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How to use React Strict Mode in React 18
7 min read

How to use React Strict Mode in React 18


In recent years, React.js has undergone significant development by adding and improving new features to solve discovered bugs and provide tools that improve application performance. In March 2022, a new version (React v18.0) was released with features such as React Strict Mode, Server-Side Rendering (SSR), Suspense, Concurrency, Automatic Batching, and the introduction of new hooks.

Among all of the new features, the React Strict Mode feature stood out for its extensive improvements and functions in areas such as identifying coding patterns for bugs, providing feedback to developers with no impact on the production build, and much more.

In this article, we'll see the React Strict Mode, how it relates to the JavaScript “use strict” expression, its importance, benefits, features, and significant improvements.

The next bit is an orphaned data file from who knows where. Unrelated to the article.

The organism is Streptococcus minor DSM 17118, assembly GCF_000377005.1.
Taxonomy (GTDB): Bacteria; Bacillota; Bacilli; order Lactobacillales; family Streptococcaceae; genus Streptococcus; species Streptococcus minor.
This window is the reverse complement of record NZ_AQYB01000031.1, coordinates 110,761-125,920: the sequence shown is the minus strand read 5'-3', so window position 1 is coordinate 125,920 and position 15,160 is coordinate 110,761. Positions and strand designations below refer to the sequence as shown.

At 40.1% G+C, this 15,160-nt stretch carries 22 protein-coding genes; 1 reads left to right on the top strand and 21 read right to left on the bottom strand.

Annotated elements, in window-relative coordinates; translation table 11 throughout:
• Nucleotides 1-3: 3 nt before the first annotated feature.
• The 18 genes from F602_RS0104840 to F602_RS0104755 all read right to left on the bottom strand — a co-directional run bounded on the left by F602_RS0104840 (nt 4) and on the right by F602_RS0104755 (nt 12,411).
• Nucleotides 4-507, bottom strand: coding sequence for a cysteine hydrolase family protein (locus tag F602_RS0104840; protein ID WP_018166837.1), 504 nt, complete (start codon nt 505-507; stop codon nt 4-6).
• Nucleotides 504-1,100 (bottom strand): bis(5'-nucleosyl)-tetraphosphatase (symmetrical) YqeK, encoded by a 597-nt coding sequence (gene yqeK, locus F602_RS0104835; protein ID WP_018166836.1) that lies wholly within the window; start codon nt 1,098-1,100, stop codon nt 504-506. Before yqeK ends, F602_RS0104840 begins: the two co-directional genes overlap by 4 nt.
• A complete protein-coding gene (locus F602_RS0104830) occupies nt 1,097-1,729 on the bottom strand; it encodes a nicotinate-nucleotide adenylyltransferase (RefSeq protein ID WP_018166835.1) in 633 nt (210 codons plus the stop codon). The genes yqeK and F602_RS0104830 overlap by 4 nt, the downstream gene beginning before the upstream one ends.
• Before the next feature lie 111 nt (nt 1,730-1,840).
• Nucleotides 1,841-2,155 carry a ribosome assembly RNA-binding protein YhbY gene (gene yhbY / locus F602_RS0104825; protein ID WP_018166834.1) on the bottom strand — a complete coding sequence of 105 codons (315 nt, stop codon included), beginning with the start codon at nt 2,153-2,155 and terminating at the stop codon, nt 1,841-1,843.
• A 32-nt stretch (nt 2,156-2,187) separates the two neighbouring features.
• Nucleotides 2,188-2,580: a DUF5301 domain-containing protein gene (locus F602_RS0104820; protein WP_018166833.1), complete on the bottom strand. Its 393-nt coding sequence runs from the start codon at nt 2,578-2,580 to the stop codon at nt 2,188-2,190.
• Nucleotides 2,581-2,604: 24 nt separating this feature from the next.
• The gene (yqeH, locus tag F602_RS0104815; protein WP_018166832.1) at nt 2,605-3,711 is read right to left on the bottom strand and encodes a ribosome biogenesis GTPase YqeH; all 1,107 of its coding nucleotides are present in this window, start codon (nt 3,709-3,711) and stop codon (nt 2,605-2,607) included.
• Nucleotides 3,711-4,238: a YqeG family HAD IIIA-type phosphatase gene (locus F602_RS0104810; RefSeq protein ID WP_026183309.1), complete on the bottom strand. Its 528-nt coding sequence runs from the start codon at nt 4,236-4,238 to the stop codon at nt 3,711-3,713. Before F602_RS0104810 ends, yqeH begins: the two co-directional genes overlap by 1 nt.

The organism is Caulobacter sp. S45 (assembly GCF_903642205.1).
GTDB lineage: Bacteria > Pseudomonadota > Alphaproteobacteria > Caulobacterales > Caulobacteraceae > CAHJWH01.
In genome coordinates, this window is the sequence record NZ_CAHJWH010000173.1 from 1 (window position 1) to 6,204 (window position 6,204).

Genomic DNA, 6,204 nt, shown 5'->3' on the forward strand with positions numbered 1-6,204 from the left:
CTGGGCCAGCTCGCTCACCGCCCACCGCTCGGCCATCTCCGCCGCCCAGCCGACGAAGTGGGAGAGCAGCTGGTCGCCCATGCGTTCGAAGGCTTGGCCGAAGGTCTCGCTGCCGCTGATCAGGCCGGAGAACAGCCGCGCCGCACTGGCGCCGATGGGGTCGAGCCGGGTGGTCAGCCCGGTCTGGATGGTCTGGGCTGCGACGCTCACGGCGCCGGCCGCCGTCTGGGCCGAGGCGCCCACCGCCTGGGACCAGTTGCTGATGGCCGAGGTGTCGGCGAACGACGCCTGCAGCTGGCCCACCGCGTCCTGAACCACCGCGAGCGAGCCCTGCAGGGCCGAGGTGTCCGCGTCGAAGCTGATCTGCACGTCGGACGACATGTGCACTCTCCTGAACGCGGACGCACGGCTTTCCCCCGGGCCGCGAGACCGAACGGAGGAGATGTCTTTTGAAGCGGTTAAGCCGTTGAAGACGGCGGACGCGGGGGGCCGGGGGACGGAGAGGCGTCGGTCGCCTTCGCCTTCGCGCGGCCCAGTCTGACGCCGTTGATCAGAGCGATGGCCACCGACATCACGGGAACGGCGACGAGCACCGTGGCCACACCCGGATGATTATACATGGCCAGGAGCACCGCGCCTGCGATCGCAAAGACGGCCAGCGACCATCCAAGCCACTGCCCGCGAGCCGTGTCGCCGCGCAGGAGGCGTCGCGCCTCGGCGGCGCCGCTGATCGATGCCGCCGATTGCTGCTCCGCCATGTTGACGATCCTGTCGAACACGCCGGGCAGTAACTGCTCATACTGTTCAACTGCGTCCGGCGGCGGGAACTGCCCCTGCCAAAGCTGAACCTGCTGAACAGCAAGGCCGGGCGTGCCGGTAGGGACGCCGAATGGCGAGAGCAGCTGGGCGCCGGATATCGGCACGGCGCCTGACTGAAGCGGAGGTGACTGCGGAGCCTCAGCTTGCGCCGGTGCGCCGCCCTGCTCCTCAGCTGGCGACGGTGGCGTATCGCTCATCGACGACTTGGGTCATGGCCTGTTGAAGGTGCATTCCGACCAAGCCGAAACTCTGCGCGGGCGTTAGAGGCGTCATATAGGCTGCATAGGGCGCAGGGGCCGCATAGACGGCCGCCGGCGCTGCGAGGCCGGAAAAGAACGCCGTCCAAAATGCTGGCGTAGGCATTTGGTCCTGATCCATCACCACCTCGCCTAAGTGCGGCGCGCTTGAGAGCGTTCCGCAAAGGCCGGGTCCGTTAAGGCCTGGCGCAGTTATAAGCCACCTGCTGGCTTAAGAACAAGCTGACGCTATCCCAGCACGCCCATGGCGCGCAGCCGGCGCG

Steps we'll cover:

What is React Strict Mode?

React Strict Mode is a developer tool highlighting potential bugs or issues in a React application's codebase. It provides warnings to developers as feedback for errors that occur in an application, with no effect on the result because it does not render any visible UI.

With React v18.0, new features were added to the framework, and some existing features were significantly improved.

React Strict Mode runs some functions in the development environment to ensure that they return values identical to the desired arguments and have no unintended side effects. These functions are as follows:

  • Functional Component
  • Initializer Function
  • Updater Function
  • React Strict Mode versus “use strict”
  • This section explains the relationship between Strict Mode and the JavaScript "use strict" expression. You can specify that a code block should be run in strict mode by appending "use strict" to the beginning of a script or function.